• US Ocean Economy Satellite Account: A Request for Information (RFI) for the first US Ocean Economy Satellite Account (OESA) has now been published on the Federal Register. The OESA is produced by the Bureau of Economic Analysis (BEA) in partnership with NOAA to measure the contribution of ocean-based industries to the US GDP. The purpose of the RFI is to solicit input on the approach and definitions used. The general public and industry members can provide input by July 7. This information will be used to improve our  measurements. Any questions or comments regarding the RFI can be directed to


  • Live UAS Imagery Maps Historic Flooding: During historic flooding in Mississippi, drones provided NWS with mapped aerial imagery showing vast swaths of flooded terrain in near-real-time. Vegetation data pinpointed flooded areas, enabling rapid warning and forecast updates, critical evacuation information, and validation of flood models. Supported by NOAA’s Unmanned Aircraft Systems Program, the Northern Gulf Institute, a NOAA Cooperative Institute at Mississippi State University, successfully executed the operational demos.


  • NOAA Summer 2019 High Tide Bulletin: The rising and falling of the sea is a phenomenon upon which we can always depend. Tides are the regular rise and fall of the sea surface caused by the gravitational pull of the moon and sun and their position relative to the earth.There are some factors that cause the tides to be higher than what is "normally" seen from day to day. This bulletin tells you when you may experience higher than normal high tides for the period of time between June and August 2019. Read more here:


  • NGS Presents at Floodplain Managers’ Conference: Christine Gallagher and Dave Hatcher attended the Association of State Floodplain Managers annual conference in Cleveland, OH. Christine presented an overview of NSRS Modernization and shared information about the floodplain mapping program. Other NOAA attendees and presenters included Marc Osler, Senior Advisor for Coastal Inundation and Resilience, and others from the Office of Coast Survey, Office of Coastal Management, the National Weather Service, and Office of Atmospheric Research. For more information, contact, 240-533-9544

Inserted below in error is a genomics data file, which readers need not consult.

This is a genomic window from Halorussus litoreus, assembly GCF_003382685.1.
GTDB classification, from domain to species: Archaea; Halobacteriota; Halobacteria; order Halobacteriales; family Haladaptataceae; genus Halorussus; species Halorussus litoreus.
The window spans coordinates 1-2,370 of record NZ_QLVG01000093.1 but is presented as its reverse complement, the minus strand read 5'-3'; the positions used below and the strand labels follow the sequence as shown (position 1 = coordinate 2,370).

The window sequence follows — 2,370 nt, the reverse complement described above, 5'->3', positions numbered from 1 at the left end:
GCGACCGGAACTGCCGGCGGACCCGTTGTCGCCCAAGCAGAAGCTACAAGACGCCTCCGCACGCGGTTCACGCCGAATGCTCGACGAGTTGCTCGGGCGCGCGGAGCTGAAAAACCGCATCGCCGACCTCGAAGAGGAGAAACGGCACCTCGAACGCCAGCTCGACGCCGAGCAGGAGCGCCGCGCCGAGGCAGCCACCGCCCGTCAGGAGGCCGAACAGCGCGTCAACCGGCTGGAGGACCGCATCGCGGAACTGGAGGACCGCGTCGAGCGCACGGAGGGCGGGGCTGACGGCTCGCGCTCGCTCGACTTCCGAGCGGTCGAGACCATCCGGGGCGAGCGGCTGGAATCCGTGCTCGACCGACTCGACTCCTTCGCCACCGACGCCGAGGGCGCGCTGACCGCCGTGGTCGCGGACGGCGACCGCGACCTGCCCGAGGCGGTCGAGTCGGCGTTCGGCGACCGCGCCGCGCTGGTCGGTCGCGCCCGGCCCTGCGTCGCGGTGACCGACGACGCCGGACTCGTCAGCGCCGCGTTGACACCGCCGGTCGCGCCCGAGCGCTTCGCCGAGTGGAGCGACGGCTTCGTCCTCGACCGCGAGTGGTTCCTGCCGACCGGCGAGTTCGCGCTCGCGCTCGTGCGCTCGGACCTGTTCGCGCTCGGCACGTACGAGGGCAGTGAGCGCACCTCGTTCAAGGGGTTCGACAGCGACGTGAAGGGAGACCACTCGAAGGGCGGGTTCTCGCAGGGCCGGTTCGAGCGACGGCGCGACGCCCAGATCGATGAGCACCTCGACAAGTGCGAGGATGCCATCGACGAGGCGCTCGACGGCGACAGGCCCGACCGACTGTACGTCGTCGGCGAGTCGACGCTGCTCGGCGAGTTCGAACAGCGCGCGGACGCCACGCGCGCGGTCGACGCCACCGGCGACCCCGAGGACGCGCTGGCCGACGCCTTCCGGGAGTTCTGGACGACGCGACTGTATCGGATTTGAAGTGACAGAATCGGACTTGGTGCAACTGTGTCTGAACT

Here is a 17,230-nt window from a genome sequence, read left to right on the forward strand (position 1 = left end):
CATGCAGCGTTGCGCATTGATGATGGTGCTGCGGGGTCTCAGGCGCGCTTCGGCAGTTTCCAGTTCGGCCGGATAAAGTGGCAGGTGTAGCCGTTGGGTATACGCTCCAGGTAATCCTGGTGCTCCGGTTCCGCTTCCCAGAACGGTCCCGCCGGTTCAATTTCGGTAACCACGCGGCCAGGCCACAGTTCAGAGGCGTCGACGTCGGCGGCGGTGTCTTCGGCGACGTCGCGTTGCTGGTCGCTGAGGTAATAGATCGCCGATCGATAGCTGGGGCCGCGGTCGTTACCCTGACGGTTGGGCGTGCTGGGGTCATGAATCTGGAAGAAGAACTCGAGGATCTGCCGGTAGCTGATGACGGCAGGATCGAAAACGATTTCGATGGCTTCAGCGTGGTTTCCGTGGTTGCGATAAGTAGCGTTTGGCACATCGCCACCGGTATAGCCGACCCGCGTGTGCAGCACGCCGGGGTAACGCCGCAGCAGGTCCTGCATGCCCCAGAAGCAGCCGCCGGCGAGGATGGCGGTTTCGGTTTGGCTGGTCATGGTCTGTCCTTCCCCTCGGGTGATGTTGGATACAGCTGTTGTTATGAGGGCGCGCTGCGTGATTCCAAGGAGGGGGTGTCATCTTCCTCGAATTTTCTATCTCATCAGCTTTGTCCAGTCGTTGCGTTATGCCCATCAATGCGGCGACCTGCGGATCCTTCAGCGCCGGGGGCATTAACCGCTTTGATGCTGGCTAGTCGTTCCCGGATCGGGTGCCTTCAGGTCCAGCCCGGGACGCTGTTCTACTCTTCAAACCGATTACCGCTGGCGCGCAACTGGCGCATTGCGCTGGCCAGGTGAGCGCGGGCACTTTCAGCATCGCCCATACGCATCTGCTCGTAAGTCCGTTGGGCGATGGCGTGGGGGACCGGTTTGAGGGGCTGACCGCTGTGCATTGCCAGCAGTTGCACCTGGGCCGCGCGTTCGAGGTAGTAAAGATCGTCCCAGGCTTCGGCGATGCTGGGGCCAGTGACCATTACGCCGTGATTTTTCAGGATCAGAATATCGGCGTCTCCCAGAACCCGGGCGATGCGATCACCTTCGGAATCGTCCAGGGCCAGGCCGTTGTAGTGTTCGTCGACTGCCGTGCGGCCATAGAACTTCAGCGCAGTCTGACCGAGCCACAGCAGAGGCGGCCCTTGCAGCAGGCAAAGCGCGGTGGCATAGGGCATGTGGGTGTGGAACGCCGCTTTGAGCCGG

• Register for NOAA Nav-cast webinar – S-100 for System Implementers: Join us for our first NOAA Nav-cast, a quarterly webinar series that highlights the tools and trends of NOAA navigation services. Learn about the S-100 Universal Hydrographic Data Model and what navigation system developers need to know in order to implement various S-100 based product specifications. Also, gain insight into NOAA’s work in the S-100 product development space for S-111 surface currents. Date and time: Tuesday, June 18, 2019 at 11 a.m. (EDT) How to register:





Delivering the Benefits:

  • New Weather Stations on St. Lawrence Island: Earlier this month the Marine Exchange of Alaska team traveled to St. Lawrence Island where they installed two new weather stations and Automatic Identification System (AIS) transmitters in the villages of Savoonga and Gambell. The new weather stations transmit real-time weather data to mariners via AIS. These sites, as with many of MXAK’s weather and transmitting sites, were sponsored by Alaska Ocean Observing System (AOOS). Check out the real-time conditions on Saint Lawrence Island at the AOOS Ocean Data Explorer.